Thin cardboard, for the angle gauge

Tools

Machinist's Scribe
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General Tools & Instruments, 380B Two-Point Scriber
Source: Amazon.com, http://amzn.com/B0031EQQDC

Small Flashlight
Source: your local hardware store

Dremel Tool (grinder)
Source: your local hardware store

Fiber-mesh Grinding Blade
Du-Bro 352 1-1/4" Cut Off Wheel (2-Pack), Get this particular product because the Dremel brand cut off wheel is too brittle and may break during this use.
Source: your local hobby shop, or Amazon.com, http://amzn.com/B0006O4GXM

Jeweler's Files
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General Tools & Instruments, 707476 6-Piece Swiss Pattern Needle File Set. The half-round tapered file and flat file are the two most used.
Source: Amazon.com, http://amzn.com/B000NUCAZA

Sharpening File
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Hyde Tools 11200 Sharpening File
Designed to sharpen carbon steel scraper blades. Double cut tooth pattern. This file produces a surface with slight grooves, unlike an ordinary mill file that produces a smooth surface. This results in a stronger and more aggressive edge on the scraper.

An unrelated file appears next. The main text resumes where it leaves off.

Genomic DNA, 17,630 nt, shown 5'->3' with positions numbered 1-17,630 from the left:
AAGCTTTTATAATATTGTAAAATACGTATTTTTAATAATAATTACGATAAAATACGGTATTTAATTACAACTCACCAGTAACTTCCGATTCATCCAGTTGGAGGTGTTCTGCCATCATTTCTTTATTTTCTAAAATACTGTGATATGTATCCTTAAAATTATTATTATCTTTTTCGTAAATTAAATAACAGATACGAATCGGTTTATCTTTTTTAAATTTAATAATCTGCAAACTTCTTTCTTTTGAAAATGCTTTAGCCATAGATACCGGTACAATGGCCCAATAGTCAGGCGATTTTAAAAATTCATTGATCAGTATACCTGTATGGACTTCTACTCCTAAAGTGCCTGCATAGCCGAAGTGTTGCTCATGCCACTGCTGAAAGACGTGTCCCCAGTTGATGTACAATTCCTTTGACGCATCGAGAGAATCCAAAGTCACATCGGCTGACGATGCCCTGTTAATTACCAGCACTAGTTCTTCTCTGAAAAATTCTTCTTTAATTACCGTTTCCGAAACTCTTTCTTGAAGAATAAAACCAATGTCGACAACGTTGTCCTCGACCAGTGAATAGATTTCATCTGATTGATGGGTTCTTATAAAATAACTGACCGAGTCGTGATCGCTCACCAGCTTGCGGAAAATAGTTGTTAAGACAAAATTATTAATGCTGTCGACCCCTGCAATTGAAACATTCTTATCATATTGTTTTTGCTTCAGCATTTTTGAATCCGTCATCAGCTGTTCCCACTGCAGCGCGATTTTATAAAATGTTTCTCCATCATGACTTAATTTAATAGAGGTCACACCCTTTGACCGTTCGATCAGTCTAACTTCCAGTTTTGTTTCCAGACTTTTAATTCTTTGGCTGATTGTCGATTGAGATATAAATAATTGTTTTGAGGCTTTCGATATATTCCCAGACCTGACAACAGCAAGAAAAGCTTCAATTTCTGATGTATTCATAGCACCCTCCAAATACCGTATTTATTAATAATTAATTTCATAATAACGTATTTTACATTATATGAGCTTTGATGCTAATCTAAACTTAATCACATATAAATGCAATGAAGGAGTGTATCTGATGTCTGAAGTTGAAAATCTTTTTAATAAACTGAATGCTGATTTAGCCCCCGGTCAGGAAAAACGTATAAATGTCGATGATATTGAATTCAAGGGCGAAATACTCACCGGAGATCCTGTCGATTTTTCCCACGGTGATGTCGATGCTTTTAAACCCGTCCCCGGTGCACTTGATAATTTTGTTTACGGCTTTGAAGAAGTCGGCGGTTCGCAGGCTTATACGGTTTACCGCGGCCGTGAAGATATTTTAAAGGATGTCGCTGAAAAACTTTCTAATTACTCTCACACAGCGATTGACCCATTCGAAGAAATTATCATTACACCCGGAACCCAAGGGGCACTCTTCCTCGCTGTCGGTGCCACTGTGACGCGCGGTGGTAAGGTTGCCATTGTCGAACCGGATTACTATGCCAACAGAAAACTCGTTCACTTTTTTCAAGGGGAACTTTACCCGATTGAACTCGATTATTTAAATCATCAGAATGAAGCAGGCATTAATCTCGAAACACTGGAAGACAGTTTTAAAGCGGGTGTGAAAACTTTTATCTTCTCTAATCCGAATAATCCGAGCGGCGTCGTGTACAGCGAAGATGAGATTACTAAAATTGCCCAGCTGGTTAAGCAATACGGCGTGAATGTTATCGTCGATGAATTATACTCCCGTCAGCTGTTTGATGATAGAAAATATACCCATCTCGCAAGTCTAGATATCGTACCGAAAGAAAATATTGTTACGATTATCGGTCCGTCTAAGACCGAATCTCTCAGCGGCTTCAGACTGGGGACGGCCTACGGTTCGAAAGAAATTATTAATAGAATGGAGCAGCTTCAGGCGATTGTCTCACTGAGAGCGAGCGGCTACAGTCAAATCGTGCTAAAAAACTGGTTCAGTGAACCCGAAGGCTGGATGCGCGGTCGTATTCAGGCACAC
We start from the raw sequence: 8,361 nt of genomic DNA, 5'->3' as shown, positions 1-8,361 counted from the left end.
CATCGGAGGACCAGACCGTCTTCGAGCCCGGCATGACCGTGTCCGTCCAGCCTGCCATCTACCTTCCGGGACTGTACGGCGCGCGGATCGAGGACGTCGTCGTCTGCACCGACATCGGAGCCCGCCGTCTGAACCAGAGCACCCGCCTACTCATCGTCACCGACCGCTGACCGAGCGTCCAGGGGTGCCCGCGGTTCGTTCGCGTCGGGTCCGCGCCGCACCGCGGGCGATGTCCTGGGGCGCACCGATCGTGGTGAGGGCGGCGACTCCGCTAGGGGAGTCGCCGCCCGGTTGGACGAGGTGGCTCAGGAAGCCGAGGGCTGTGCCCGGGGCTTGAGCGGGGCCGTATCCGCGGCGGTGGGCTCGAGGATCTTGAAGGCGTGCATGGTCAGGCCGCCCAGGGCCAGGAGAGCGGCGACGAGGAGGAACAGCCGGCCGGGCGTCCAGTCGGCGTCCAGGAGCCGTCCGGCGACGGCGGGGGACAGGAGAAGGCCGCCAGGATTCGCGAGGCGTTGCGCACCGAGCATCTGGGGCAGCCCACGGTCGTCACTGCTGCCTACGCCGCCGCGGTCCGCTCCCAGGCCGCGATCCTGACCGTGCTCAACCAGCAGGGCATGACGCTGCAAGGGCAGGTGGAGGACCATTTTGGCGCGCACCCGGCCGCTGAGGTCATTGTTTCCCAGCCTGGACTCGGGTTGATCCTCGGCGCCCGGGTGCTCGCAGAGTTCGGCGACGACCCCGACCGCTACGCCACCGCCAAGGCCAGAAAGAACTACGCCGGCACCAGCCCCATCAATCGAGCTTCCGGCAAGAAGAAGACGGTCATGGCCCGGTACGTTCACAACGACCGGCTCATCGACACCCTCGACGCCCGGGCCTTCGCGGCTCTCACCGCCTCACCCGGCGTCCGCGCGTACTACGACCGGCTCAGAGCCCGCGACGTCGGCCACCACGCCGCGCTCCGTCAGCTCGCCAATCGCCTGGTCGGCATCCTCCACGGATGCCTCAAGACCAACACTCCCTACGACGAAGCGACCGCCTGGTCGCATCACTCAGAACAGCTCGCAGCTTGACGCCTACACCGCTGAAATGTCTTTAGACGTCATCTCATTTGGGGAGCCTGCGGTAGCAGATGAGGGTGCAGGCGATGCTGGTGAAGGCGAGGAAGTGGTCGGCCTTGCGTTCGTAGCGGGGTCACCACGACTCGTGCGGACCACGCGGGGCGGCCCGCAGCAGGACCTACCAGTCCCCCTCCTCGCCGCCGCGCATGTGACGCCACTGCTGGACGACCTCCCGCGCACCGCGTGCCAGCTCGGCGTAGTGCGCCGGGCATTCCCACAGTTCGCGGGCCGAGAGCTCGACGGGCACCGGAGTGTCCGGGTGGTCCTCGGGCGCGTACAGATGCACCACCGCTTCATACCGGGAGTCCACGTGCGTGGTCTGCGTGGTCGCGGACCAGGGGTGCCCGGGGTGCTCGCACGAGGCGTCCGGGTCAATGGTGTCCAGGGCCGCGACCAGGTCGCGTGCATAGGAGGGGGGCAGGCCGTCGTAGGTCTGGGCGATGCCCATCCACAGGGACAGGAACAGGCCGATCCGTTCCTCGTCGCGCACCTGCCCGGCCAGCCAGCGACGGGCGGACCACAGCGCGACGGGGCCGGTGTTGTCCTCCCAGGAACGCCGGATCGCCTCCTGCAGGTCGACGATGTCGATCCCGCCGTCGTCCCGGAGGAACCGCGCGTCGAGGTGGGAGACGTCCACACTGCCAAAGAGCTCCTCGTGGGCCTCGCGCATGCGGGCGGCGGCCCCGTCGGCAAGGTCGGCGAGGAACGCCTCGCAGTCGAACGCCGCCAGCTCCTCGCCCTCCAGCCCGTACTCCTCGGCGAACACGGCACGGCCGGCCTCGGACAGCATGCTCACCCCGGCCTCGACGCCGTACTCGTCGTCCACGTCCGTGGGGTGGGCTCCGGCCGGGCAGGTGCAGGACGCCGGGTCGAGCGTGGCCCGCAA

Source: Amazon.com, http://www.amazon.com/Hyde-Tools-11200- ... B001NOEE7M

Scissors, to cut the angle gauge cardboard

Metal Protractor (if needed)
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Source: your local hardware store, or Amazon.com: http://amzn.com/B00004T7TB

Bench Grinder (if needed)
If you have one use it, otherwise the Dremel grinder will work, but will be a bit slower.

...more to come...

johnleeke
Site Admin
Posts: 126
Joined: Thu Aug 29, 2013 8:21 pm
Location: Portland, Maine, USA
Contact:

Scrapers, Hook Shaves

Postby johnleeke » Tue Jan 02, 2018 9:34 pm

I consider it a scraper if it has a 25-35degree bevel with a simple burr left from grinding, and a "hook shave" if the bevel is ground at a very low angle and a hook-shape is formed along the edge with a burnisher. The hook shave is far too aggressive because it more easily gouges into the wood. In my window work I used a scraper, which causes less damage because the bevel protects the wood from damage.
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Image Source: http://workshopcompanion.com/KnowHow/To ... rapers.htm